SEOUL (NYTIMES) - The last time South Korea is known to have plotted to assassinate the North Korean leadership, nothing went as planned.
In the late 1960s, after North Korean commandos tried to ransack the presidential palace in Seoul, South Korea secretly trained misfits plucked from prison or off the streets to sneak into North Korea and slit the throat of its leader Kim Il Sung. When the mission was aborted, the men mutinied.
Now, as Mr Kim's grandson, Mr Kim Jong Un, accelerates his nuclear programme, South Korea is again targeting the North's leadership. A day after North Korea conducted its sixth - and by far most powerful - nuclear test this month, South Korean Defence Minister Song Young Moo, told lawmakers in Seoul that a special forces brigade he described as a "decapitation unit" would be established by the end of the year.
The unit, officially known as the Spartan 3000, has not been assigned to literally decapitate North Korean leaders. But that is clearly the menacing message South Korea is trying to send.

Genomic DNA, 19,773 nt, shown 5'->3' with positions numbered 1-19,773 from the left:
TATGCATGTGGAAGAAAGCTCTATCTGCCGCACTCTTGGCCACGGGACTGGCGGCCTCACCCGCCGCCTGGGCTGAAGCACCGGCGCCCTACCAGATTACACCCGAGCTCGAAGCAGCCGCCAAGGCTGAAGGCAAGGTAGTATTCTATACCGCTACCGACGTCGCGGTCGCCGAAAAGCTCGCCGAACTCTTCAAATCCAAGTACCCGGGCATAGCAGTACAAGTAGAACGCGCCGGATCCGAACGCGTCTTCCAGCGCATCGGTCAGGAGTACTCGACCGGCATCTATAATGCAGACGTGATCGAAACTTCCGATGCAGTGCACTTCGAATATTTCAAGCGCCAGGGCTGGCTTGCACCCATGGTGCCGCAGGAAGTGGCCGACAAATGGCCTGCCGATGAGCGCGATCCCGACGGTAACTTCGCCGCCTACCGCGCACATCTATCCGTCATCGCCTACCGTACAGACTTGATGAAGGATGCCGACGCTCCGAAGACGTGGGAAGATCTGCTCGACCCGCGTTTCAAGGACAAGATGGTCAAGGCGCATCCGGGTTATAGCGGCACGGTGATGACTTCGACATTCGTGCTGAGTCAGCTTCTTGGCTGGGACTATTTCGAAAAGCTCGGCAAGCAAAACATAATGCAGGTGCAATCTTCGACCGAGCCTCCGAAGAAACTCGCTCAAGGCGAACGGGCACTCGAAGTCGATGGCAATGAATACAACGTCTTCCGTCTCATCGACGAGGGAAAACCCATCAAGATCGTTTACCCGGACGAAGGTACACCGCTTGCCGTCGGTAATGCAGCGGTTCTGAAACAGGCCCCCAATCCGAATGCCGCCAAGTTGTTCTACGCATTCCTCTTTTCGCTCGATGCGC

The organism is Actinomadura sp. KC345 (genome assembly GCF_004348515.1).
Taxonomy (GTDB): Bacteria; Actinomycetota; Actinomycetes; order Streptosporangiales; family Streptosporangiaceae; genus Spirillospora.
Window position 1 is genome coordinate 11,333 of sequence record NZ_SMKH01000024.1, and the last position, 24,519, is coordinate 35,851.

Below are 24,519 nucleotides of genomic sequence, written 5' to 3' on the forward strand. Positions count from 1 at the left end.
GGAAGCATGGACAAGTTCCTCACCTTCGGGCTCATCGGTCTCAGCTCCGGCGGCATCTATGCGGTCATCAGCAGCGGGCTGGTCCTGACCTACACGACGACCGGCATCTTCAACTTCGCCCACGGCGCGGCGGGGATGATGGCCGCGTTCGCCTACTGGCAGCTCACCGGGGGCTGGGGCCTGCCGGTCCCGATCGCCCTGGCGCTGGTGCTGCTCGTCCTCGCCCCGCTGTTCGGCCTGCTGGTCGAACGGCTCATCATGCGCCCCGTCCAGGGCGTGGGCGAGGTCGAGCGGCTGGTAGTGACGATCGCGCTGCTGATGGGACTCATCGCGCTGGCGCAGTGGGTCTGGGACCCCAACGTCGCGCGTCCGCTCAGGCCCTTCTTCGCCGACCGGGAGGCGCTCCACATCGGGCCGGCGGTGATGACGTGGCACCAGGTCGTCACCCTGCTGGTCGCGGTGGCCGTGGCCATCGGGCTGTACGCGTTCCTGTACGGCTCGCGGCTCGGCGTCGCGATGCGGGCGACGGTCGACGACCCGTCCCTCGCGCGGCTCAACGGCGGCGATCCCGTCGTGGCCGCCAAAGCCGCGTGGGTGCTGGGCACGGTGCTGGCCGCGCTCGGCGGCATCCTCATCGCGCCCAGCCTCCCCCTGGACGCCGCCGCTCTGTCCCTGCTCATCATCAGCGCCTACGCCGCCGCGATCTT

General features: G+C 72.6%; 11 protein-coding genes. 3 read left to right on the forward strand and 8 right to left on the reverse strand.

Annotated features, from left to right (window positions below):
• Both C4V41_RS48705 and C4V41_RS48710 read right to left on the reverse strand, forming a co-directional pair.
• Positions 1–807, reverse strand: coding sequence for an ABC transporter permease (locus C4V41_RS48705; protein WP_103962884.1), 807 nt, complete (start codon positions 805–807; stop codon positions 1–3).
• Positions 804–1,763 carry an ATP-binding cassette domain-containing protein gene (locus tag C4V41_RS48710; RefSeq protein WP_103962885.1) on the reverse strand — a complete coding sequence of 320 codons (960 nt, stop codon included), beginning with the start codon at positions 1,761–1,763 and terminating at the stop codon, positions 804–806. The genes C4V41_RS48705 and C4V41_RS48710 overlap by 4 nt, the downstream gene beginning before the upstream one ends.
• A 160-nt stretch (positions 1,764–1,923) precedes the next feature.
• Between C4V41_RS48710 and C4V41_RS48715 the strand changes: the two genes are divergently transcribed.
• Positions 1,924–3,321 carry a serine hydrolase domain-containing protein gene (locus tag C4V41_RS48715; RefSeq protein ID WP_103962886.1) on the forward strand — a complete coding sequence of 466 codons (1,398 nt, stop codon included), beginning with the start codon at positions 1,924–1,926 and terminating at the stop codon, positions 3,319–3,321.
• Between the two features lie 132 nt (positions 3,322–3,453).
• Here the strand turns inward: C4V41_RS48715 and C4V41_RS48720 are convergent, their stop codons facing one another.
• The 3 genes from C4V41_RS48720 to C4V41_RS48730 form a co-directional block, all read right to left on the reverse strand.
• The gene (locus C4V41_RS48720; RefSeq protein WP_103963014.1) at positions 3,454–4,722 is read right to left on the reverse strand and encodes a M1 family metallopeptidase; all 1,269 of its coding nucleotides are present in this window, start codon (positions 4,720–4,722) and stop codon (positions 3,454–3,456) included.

Mr Song said the unit could conduct cross-border raids with retooled helicopters and transport planes that could penetrate North Korea at night.
Rarely does a government announce a strategy to assassinate a head of state, but South Korea wants to keep the North on edge and nervous about the consequences of further developing its nuclear arsenal.
At the same time, the South's increasingly aggressive posture is meant to help push North Korea into accepting President Moon Jae In's offer of talks.
"The best deterrence we can have, next to having our own nukes, is to make Kim Jong Un fear for his life," said Mr Shin Won Sik, a three-star general who was the South Korean military's top operational strategist before he retired in 2015.
South Korea has now introduced three arms-buildup programmes - Kill Chain; the Korea Air and Missile Defence programme; and the Korea Massive Punishment and Retaliation initiative, which includes the decapitation unit.
As word of South Korea's new assassination plans has spread, Mr Kim has used his deputies' cars as decoys to move from place to place, South Korean intelligence officials told lawmakers in June.